Gene Shaw (tp), Herb Wise (tb), Sherman Morrison, Jay Peters (ts), James Taylor (p), Sidney Robinson (b), Bernard Martin, Gerald Donovan (d)
Reference: FSRCD 926
Bar code: 8427328609265
First time on CD in STEREO
Hailing from Detroit, trumpeter Clarence Gene Shaw (1926-1973) is yet another jazzman who deserves much more recognition than he has received so far. He first arrived in the jazz world as Clarence Shaw, one of the members in the Charlie Mingus Jazz Workshop from 1955 to 1957. Mingus, in his liner notes for “Tijuana Moods” commented on the excellent work of his trumpeter. He wasn’t one to give praise easily, so when he singled out Shaw thus, people started paying close attention. The gist of the notes was that if the record had been issued in 1957 —when it was recorded— instead of in 1962, the trumpeter would have been by then as famous as “any of our current so-called jazz players.” Despite this, and after several vicissitudes, personal or otherwise, Shaw stopped playing and quit the scene for five years.
He showed up again with the belated 1962 release of “Tijuana Moods”, this time in Chicago as Gene Shaw, leading a hard-bop quintet. About his decision he simply said: “Mingus ended it; Mingus began it again”. His lyrical and relaxed style was almost a final refinement of the hard-bop trumpet idiom, and the unique qualities Mingus saw in this free spirit were given an intriguing showcase in these two albums, “Break Through” and “Debut in Blues”.
"If you’re a Charles Mingus fan (and if you aren’t, please explain yourself), you know that trumpeter Gene Shaw (1926-73) is probably his most obscure sideman. He did essentially a one-off with him, but that one session was the classic “Tijuana Moods” when he gives a sui generis workout on “Dizzy Moods” where he uses his cleaning of his mouthpiece as part of the solo. After that, what happened?
Well, Fresh Sound records brings back Shaw’s other sessions, while the album liner notes fill in the gaps. He lead a quintet in 1962 with Sherman Morrison/ts, James Taylor/p, Sidney Robinson/b and Bernard Martin, and the next hear had a sextet with Taylor, Robinson, Gerald Donovan/dr, Herb Wise/tb and Jay Peters/ts. Both sessions are wonderfully hip hard bop, with Shaw’s horn from the Kenny Dorham-Blue Mitchell School of gentle warmth. The quintet develops a hip strut with Shaw’s sweet tone on “AD’s Blues” and Morrison has a bluesy mid-career Coltrane tone as he blows smoke rings on the nimble Six Bits” with the rhythm team doing the mambo on “Marj.” Shaw’s horn cries on the Mingus-inspired “The Thing” and squeezes out notes on “It’s A Long Way.”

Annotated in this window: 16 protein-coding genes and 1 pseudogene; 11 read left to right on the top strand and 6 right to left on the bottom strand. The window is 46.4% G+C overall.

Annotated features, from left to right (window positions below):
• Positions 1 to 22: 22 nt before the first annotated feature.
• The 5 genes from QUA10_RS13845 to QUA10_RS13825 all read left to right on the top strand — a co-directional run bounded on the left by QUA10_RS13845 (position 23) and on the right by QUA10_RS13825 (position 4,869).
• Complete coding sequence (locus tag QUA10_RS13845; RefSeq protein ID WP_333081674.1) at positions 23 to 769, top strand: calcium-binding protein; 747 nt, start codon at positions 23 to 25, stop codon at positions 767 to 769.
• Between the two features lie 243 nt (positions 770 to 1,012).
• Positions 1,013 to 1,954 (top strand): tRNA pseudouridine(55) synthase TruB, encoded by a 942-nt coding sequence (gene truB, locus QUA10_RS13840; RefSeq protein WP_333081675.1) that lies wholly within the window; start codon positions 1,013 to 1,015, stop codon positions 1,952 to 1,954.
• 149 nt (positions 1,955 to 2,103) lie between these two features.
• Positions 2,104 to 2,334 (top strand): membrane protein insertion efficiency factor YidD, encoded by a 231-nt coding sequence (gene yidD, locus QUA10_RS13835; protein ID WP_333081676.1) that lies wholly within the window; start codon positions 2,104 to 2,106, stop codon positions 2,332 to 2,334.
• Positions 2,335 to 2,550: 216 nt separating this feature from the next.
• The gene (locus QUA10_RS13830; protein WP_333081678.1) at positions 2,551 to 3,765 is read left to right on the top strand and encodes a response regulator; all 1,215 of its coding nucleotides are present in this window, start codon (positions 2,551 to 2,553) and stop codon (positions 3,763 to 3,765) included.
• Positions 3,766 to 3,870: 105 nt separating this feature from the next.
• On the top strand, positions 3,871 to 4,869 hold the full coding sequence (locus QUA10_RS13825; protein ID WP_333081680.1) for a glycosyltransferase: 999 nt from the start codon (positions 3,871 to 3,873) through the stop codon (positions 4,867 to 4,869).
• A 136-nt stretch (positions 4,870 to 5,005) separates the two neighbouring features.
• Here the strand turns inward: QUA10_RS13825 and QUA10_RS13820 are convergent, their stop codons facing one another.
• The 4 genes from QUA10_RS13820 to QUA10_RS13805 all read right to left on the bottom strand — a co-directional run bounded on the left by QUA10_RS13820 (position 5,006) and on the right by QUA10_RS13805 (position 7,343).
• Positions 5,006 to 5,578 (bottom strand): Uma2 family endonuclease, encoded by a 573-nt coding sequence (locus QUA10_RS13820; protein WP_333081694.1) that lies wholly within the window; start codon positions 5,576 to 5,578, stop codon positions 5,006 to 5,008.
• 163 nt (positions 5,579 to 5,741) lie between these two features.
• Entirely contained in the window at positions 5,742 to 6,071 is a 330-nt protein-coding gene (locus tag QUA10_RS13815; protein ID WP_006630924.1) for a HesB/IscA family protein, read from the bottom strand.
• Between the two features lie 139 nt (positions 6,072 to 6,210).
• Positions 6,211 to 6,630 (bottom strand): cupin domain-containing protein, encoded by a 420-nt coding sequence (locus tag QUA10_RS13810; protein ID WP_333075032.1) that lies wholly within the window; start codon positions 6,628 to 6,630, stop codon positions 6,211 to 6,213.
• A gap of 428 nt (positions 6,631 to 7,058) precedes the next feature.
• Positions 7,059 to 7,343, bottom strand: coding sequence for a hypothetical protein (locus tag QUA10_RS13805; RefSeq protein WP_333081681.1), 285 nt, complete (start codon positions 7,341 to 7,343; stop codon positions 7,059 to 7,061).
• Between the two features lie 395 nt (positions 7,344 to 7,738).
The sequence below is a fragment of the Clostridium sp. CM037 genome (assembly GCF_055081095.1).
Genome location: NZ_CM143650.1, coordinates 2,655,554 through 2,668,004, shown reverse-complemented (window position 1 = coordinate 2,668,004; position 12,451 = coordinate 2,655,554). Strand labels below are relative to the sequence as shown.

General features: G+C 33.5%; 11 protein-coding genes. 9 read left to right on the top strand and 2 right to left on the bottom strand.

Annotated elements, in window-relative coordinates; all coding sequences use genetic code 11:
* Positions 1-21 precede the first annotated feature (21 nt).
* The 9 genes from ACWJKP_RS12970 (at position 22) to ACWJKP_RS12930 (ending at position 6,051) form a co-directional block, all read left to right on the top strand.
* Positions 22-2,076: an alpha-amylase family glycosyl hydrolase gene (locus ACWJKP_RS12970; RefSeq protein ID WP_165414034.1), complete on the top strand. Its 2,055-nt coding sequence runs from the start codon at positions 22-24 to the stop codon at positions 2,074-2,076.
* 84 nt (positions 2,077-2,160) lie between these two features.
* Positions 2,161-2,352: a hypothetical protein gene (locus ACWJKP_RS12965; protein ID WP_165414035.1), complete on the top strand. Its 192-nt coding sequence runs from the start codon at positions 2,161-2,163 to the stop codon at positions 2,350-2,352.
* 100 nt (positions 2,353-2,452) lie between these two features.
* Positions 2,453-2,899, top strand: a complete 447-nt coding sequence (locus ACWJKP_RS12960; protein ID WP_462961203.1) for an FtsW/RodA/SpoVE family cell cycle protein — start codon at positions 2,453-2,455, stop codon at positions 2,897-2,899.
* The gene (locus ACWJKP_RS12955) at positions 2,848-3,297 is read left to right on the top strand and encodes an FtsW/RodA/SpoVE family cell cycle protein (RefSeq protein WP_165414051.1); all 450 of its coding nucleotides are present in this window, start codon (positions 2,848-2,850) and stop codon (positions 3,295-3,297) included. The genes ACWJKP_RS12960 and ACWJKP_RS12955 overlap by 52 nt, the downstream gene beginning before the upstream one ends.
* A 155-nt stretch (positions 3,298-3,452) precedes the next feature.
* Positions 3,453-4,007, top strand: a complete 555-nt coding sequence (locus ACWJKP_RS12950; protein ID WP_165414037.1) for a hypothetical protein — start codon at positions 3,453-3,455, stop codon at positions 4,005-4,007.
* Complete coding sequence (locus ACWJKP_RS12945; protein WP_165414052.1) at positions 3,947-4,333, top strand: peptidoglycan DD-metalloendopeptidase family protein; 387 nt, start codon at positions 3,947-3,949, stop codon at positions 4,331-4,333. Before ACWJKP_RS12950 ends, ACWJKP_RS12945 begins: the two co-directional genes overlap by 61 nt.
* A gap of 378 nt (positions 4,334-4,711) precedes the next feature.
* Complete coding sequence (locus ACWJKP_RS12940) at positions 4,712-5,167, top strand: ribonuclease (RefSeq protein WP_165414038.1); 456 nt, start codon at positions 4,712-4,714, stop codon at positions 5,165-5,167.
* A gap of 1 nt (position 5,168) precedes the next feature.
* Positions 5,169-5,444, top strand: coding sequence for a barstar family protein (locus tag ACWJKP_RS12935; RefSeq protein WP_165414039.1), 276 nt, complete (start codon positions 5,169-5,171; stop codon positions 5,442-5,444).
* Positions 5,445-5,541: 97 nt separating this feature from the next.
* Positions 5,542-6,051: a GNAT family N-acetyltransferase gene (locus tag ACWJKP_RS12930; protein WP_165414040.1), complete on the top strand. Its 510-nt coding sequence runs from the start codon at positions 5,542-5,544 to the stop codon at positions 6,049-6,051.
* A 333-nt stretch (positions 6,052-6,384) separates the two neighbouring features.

The sextet has Donovan laying down an exotic groove on “Karachi” and the team gets into a gospel soul thing as Shaw preaches on “Thieves’ Carnival.” Pieces like ‘When Sunny Gets Blue” and the bluesy “Not Too Cool” make you wonder why some label didn’t snatch Shaw up and put some promotion behind him. He may have slipped through the cracks back then, but Fresh Sound fills them up with grout so you don’t miss him this time around. Check it out!"
George W. Harris (June 26, 2017)
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